Thursday 29 September 2016

Nothing - not even a toddler - gets up Enda's nose

Published 12/02/2016 | 02:30

Myles Motuza gets close to Taoiseach Enda Kenny at Daisy Chain Daycare creche in Clochran, Tuam. Photo: Andrew Downes
Myles Motuza gets close to Taoiseach Enda Kenny at Daisy Chain Daycare creche in Clochran, Tuam. Photo: Andrew Downes

One young man saw his opportunity. Here was the most powerful politician in the country. It was wide open and he went for it.

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No, he wasn't a water protester seeking to give Enda Kenny a piece of his mind or a true-blue Fine Gaeler after a selfie.

Instead it was a little boy whose finger certainly brushed off the nostril of An Taoiseach.

It was perhaps entirely accidental - and a tilt of Mr Kenny's head prevented any real exploration - but it was a reminder that around children - anything can and does happen.

Mr Kenny chose Daisy Chain Day Care in Tuam, Co Galway to launch his 'Investing in the Early Years' plan.

A former teacher, he's a natural with the kids, effortlessly floating from "what does a cow say?" to joining them in a bit of colouring in. The early years of a child's lives are, as Mr Kenny put it, "magical".

"I suppose in essence the first five years last forever," he mused. "That's why we want to invest in them - because they make a mark on their future."

So Fine Gael wants to give a €2,000 annual subsidy to parents of children between nine months and three years and an additional eight weeks leave in the first year of a child's life.

But how, Mr Kenny, do you defend the Government's record on childcare to parents who have already paid what often amounts to a second mortgage on crèches?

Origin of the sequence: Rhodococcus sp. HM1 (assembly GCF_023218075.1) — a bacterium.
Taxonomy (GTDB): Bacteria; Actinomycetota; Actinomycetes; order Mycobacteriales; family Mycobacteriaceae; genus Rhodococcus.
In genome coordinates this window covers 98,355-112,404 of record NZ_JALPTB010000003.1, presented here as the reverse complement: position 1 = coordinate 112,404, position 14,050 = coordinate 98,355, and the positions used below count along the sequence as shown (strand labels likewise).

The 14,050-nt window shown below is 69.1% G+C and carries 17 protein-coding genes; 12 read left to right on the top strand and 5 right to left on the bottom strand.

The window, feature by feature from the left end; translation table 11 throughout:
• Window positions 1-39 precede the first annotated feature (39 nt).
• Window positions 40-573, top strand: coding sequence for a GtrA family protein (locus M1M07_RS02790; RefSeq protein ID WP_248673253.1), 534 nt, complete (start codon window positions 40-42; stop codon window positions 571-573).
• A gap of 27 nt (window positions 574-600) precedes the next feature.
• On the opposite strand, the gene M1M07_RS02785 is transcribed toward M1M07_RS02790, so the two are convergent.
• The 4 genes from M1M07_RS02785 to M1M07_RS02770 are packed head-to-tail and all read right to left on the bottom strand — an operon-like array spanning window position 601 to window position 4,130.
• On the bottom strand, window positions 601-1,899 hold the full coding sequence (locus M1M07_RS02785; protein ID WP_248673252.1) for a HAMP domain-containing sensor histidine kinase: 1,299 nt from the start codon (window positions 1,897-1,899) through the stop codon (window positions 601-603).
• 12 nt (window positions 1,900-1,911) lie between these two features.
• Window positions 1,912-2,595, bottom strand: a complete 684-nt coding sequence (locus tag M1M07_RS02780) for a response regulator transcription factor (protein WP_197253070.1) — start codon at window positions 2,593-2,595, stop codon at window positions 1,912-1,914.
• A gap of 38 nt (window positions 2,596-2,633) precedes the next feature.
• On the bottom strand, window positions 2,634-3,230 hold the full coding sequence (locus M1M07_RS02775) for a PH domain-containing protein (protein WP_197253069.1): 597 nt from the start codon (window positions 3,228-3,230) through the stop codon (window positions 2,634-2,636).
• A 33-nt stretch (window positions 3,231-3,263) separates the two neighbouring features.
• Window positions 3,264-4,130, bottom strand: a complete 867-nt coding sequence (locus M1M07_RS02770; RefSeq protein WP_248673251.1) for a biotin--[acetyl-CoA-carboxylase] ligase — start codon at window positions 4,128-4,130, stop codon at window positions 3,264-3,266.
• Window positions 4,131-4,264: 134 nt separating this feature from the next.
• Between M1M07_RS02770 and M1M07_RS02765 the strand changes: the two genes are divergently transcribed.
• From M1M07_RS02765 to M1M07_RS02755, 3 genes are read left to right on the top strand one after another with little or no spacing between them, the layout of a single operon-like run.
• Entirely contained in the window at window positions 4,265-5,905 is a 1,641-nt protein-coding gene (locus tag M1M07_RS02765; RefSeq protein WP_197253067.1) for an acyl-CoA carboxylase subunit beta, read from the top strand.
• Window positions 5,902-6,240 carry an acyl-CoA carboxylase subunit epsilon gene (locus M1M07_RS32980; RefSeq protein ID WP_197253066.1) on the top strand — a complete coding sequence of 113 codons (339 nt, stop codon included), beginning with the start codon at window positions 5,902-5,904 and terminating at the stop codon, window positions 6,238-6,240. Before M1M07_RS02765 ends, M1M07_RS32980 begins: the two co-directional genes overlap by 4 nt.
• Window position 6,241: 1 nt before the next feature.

He points out that the country was "bankrupt" when the coalition took office but that they've created a senior Children's Minister, held a Children's Rights referendum, and established the Child and Family Agency.

None of that put money in parents' pockets, but, Mr Kenny says, the Fine Gael plan "is a package that's building on a recovering economy and that's going to be of benefit I think to the vast majority of parents [with young children]."

Earlier, Mr Kenny officially became a candidate in the election by handing in his nomination papers in Castlebar.

So will it be for the last time?

"Are Galway going to win the All-Ireland in the next few years or will it be ourselves? Who knows what the future holds," he said.

"My commitment is if we're re-elected on the 26th that I'll serve a full term as Taoiseach and I would be honoured to do so. However, it's a matter for the people to make their decision."

Irish Independent

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